Nova Scotia legislature elects first paraplegic to serve as Speaker
Kevin Murphy, the first paraplegic to serve as Speaker of the Nova Scotia legislature, is escorted by Progessive Conservative leader Jamie Baillie, Maureen MacDonald, NDP MLA for Halifax Needham, and Premier Stephen McNeil, left to right, at the legislature in Halifax on Thursday, Oct. 24, 2013. (THE CANADIAN PRESS/Andrew Vaughan)
Keith Doucette, The Canadian Press
Published Thursday, October 24, 2013 3:49PM EDT
HALIFAX -- Kevin Murphy made history Thursday when he became the first paraplegic to serve as the Speaker of the Nova Scotia legislature, an accomplishment he says sends a message that people can overcome physical disabilities to achieve anything.
Murphy, who became paralyzed after suffering an injury in a hockey game at the age of 14, was elected to the role two weeks after winning his Halifax-area riding of Eastern Shore in the provincial election.
"It really shows that people regardless of their level of physical disability can do anything at all," he said outside the legislative chambers after he was elected.
The 43-year-old, who was an entrepreneur before running for the Liberals, described himself as a typical "all-Canadian kid" whose early life centred around hockey. He said that changed when he slipped and fell during a game in March 1985, cracking the fifth vertebrae in his neck. He was instantly paralyzed.
Murphy credited his parents for how he has approached life since his accident.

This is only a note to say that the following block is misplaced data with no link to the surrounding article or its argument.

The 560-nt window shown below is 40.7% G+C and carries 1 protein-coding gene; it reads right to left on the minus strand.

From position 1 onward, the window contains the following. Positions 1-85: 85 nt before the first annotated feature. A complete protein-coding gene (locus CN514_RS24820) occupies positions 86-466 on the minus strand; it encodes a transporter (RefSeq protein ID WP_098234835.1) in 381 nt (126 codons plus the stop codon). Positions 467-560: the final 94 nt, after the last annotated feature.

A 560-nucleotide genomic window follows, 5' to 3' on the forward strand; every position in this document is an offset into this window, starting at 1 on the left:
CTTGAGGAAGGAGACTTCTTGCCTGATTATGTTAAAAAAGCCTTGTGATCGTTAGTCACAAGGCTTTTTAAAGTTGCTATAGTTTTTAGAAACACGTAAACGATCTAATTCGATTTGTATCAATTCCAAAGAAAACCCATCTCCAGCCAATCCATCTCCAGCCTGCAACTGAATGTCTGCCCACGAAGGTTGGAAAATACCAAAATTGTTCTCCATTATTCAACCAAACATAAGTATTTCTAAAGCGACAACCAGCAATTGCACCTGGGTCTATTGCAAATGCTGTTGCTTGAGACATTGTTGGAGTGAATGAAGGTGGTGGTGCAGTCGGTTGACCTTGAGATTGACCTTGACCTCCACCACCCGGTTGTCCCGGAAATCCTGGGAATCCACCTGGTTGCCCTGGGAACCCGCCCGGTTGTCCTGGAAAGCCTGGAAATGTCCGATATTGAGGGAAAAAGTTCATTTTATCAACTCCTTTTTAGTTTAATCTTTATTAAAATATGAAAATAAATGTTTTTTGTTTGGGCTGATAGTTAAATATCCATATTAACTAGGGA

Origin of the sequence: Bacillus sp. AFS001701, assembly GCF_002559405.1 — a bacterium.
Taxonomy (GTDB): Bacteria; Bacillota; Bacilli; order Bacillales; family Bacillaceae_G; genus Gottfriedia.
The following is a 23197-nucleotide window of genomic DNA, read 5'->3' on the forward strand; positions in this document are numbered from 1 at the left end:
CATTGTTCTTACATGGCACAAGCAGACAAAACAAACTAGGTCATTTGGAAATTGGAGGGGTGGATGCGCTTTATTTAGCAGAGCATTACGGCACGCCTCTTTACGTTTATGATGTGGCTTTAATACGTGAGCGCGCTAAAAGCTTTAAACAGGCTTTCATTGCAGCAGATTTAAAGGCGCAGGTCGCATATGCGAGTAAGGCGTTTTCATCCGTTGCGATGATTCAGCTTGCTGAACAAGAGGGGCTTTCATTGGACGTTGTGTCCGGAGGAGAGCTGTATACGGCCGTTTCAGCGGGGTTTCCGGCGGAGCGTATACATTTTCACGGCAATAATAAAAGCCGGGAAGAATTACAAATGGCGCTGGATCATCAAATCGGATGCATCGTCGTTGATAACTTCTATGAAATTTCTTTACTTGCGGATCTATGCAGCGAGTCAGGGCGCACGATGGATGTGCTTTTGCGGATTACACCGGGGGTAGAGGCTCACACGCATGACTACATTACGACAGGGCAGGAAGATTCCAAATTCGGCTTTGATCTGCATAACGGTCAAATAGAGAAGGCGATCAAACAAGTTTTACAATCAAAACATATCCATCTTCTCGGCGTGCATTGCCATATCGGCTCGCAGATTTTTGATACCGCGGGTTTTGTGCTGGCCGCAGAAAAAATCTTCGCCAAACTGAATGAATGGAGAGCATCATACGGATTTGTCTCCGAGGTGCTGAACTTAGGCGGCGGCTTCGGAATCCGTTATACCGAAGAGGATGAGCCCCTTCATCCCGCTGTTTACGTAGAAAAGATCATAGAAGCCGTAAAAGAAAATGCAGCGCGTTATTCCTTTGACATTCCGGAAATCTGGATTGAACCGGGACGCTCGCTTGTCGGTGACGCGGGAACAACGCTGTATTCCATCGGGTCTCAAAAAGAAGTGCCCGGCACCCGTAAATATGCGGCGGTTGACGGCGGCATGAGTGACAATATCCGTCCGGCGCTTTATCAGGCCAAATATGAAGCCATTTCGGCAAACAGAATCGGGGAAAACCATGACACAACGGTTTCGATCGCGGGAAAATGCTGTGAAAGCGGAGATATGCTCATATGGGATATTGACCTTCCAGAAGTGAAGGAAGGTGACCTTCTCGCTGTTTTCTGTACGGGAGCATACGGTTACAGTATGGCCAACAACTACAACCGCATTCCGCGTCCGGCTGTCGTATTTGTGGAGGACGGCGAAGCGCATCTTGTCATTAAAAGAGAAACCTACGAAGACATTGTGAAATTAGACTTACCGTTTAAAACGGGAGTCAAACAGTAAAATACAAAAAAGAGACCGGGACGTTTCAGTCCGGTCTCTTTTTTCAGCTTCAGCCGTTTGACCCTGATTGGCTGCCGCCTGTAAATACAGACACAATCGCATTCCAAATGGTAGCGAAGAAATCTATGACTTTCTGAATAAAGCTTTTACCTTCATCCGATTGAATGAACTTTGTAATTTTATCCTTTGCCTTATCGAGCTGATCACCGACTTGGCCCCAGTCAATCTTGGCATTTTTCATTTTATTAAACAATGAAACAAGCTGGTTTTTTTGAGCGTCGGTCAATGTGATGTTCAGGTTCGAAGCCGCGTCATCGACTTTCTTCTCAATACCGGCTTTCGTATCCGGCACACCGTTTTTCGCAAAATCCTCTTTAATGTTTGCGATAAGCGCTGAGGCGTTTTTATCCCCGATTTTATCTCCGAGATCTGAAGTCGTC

"The values were instilled in me that anything is possible," he said. "I'm just the same as everybody else. I just happen to use a wheelchair."
Moments after he was confirmed Speaker, Murphy thanked the members of the house in an impromptu speech.
"We'll work together and we'll keep an air of decorum here and a spirit of co-operation with the best interests of the people of Nova Scotia at heart," he said to applause.
Premier Stephen McNeil, who nominated Murphy to be Speaker, said he was impressed by how he worked across party lines prior to being elected to bring about changes that will see all provincial constituency offices accessible within three years.
"His impromptu speech at the end I think sums it up and should show Nova Scotians why I have so much confidence in Kevin," said McNeil.
Laurie Beachell of the Council of Canadians with Disabilities said Murphy's election as Speaker demonstrates that there are plenty of talented people with disabilities who have something to contribute.
Beachell said such an appointment likely wouldn't have happened 30 years ago, but added that people with disabilities have come a long way in their fight for inclusiveness. He cited Ontario Lt.-Gov. David Onley, former Quebec lieutenant-governor Lise Thibault and former Vancouver mayor Sam Sullivan as examples.
"People with disabilities expect to take their rightful place ... in our labour force, our communities and our elected and public positions," he said.
While he wore the Speaker's top hat during his confirmation ceremony, Murphy did not wear the traditional robes, an accommodation he said would have to be made because of his wheelchair.
The other change needed will be to modify the Speaker's dais, which is currently on a riser, to make it accessible.
Earlier Thursday, all 51 members of the legislature were sworn in. They include 28 newly elected members, 23 of whom are Liberals and the other five Progressive Conservatives.
The Liberals won a majority government capturing 33 seats, while the Tories won 11 and the NDP took seven.
Margaret Miller, the Liberal member for Hants East, will serve as deputy Speaker.